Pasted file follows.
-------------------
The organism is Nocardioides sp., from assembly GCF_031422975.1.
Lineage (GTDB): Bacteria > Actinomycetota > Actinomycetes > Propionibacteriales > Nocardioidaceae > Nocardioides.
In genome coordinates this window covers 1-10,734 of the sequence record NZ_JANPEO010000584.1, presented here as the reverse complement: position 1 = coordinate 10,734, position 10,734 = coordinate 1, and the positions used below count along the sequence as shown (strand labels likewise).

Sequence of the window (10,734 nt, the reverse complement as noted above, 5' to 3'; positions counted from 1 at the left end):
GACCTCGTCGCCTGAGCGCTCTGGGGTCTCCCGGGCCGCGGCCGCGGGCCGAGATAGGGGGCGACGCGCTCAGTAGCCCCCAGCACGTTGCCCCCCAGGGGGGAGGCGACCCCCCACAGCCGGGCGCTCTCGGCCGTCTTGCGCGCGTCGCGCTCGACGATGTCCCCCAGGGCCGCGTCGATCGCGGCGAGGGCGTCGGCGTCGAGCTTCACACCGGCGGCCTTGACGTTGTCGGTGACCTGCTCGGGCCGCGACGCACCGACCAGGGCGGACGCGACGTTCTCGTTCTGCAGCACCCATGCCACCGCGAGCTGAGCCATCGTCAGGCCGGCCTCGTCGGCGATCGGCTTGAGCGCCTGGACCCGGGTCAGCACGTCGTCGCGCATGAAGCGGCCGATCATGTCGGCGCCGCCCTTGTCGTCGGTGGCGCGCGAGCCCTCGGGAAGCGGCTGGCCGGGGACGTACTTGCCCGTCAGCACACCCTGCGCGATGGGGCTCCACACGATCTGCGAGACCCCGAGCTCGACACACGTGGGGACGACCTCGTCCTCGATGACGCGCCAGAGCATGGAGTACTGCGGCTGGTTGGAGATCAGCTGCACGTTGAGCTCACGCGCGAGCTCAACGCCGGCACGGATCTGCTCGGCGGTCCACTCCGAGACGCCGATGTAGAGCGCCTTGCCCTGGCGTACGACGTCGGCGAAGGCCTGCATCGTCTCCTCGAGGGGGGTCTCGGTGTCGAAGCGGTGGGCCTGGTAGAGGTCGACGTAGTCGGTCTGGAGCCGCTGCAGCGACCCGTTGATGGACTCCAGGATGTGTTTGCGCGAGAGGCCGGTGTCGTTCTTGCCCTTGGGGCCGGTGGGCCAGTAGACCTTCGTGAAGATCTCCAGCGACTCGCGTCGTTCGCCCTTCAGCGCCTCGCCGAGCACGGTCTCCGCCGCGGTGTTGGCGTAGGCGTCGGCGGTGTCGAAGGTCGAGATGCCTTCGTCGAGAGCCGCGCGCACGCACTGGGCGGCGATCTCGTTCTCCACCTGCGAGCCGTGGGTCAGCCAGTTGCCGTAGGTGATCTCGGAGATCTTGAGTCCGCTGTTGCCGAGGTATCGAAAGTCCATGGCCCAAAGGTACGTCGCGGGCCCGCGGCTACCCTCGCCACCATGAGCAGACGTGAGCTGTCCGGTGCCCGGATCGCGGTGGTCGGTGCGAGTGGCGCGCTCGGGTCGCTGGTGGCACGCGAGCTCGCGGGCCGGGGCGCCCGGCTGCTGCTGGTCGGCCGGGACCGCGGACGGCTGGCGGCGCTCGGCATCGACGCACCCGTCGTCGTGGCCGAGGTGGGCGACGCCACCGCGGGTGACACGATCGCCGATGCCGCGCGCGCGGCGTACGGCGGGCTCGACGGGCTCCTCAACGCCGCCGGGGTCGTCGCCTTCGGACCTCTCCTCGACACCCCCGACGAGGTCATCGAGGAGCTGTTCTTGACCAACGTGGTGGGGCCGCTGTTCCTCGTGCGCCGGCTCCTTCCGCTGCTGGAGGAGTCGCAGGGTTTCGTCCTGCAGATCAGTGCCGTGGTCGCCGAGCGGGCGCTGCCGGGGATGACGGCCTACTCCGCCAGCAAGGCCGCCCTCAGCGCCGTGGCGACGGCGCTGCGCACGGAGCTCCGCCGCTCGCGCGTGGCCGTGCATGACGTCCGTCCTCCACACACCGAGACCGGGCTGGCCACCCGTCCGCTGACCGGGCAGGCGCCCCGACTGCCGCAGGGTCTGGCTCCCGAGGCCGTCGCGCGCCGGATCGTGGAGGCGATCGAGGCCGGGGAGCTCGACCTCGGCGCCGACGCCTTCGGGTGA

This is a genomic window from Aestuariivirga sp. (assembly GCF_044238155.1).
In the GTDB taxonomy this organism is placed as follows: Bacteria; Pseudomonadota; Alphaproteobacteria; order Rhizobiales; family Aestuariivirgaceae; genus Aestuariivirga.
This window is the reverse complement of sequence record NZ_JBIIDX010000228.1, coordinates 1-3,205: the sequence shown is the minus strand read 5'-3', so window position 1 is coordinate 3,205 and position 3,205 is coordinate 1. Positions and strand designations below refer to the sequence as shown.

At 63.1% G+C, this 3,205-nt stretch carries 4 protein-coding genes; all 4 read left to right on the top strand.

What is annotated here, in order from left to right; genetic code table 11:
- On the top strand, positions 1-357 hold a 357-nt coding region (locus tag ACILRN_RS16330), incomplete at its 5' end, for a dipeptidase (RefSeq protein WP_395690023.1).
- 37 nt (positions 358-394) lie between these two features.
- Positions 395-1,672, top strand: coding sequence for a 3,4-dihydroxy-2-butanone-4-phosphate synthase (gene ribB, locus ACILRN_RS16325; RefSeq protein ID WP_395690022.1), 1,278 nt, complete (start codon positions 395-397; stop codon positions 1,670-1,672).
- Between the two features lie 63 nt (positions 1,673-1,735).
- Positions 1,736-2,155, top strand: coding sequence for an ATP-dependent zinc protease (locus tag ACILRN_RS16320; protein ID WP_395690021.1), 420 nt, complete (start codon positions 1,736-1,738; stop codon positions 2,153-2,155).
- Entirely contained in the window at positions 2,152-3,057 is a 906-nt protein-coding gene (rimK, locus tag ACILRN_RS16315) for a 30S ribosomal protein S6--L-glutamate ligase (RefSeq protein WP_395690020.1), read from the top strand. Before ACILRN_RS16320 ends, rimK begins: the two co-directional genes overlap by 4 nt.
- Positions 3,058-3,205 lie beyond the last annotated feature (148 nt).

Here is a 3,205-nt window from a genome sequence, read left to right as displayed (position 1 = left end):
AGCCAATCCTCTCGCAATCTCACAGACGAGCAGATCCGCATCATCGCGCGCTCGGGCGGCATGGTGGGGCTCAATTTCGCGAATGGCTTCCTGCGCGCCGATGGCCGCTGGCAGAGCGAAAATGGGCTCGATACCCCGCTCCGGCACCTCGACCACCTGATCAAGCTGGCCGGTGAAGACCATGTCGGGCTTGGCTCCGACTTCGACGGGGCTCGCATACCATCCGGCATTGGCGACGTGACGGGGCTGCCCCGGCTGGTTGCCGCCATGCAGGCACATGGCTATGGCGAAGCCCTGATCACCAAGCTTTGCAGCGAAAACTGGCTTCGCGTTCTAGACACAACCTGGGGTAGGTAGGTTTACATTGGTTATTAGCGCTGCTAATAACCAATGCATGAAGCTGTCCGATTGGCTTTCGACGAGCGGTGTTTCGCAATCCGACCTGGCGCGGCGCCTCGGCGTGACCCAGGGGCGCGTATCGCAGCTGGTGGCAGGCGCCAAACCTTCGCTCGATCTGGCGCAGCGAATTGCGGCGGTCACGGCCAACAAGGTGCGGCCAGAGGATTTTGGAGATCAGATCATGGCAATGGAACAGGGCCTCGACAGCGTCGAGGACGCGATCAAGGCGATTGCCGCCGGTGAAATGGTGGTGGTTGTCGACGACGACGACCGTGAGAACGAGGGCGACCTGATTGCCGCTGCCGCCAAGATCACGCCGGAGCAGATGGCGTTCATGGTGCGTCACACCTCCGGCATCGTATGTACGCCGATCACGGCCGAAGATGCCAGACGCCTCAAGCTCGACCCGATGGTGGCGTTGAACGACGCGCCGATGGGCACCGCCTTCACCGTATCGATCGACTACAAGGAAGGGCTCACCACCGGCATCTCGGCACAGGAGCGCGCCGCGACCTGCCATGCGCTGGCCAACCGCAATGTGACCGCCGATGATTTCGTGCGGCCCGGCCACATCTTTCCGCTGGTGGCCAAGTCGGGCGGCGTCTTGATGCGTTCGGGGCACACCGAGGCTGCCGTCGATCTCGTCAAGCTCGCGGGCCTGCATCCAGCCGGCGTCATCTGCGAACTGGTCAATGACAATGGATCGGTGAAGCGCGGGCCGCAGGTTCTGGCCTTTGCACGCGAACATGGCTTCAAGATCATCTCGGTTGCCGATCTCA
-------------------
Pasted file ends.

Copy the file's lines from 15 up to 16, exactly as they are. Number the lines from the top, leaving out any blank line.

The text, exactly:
- Positions 1,736-2,155, top strand: coding sequence for an ATP-dependent zinc protease (locus tag ACILRN_RS16320; protein ID WP_395690021.1), 420 nt, complete (start codon positions 1,736-1,738; stop codon positions 2,153-2,155).
- Entirely contained in the window at positions 2,152-3,057 is a 906-nt protein-coding gene (rimK, locus tag ACILRN_RS16315) for a 30S ribosomal protein S6--L-glutamate ligase (RefSeq protein WP_395690020.1), read from the top strand. Before ACILRN_RS16320 ends, rimK begins: the two co-directional genes overlap by 4 nt.